This Is How Democracy Dies: Atlantic

Democracy requires hard work, patience, compromise and trust. Citizens may be dissatisfied with a leader but must stay informed and engaged in politics. Yet support for democracy around the world is in decline. The University of Cambridge’s Centre for the Future of Democracy analyzed data from more than 154 countries, 3,500 surveys covering more than 4 million respondents, and social-science research on the topic. The finding: “Public confidence in democracy is at the lowest point on record in the United States, the major democracies of Western Europe, sub-Saharan Africa, and Latin America,” reports Yascha Mounk and Roberto Stefan Foa for the Atlantic. Satisfaction is reported to be rising in Southeast Asia, Scandinavia and Eastern Europe, but overall, dissatisfaction approaches 60 percent in 77 democracies, at its highest level since 1995 and most pronounced in high-income, developed economies. Dissatisfaction runs higher in larger democracies with larger populations. Reasons for the decline include the 2008 financial crisis, corruption scandals and policy crises. The report concludes: "If confidence in democracy has been slipping, then the most likely explanation is that democratically elected governments have not been seen to succeed in addressing some of the major challenges of our era, including economic coordination in the eurozone, the management of refugee flows, and providing a credible response to the threat of global climate change." Citizens respond by embracing extremism, and societies become polarized. – YaleGlobal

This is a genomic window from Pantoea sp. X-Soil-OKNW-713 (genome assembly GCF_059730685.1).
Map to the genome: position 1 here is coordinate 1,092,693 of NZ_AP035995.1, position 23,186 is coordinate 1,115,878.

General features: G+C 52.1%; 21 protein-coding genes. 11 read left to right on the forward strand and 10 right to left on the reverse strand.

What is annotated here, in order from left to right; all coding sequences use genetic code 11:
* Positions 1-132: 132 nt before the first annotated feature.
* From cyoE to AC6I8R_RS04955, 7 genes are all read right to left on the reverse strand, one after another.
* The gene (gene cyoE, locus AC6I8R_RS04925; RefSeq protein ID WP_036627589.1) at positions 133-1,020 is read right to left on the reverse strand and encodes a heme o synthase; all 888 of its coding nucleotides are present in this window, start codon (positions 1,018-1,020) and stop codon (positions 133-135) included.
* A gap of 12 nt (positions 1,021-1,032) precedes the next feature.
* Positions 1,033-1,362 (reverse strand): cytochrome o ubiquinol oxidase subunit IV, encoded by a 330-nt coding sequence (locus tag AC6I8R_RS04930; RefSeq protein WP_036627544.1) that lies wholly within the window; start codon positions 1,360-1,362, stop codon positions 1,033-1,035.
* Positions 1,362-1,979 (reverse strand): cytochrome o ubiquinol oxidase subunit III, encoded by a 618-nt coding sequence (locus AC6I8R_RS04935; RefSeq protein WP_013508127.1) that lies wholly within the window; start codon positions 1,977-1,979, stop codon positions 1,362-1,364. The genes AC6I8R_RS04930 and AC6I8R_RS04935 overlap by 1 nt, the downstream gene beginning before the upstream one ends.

This Is How Democracy Dies: Atlantic

A new report suggests that people worldwide are losing faith in democratic systems that fail to address major global challenges
Yascha Mounk and Roberto Stefan Foa
Friday, February 7, 2020

Read the article from the Atlantic about a report on the decline of democracy.

Yascha Mounk is a contributing writer at The Atlantic, an associate professor at Johns Hopkins University, a senior fellow at the German Marshall Fund, and a senior adviser at Protect Democracy. He is the author of The People vs. Democracy.

Roberto Stefan Foa is a university lecturer in politics and public policy at the University of Cambridge.

Read the report from the University of Cambridge Centre for Democracy: Global Satisfaction With Democracy 2020.

map showing a range of satisfaction levels with democracy around world

graph shows dissatisfaction rises since 1995 in US, Australia, UK, Canada and less so in New Zealand

(Source: Democracy: Global Satisfaction With Democracy 2020) Copyright (c) 2020 by The Atlantic Monthly Group. All Rights Reserved.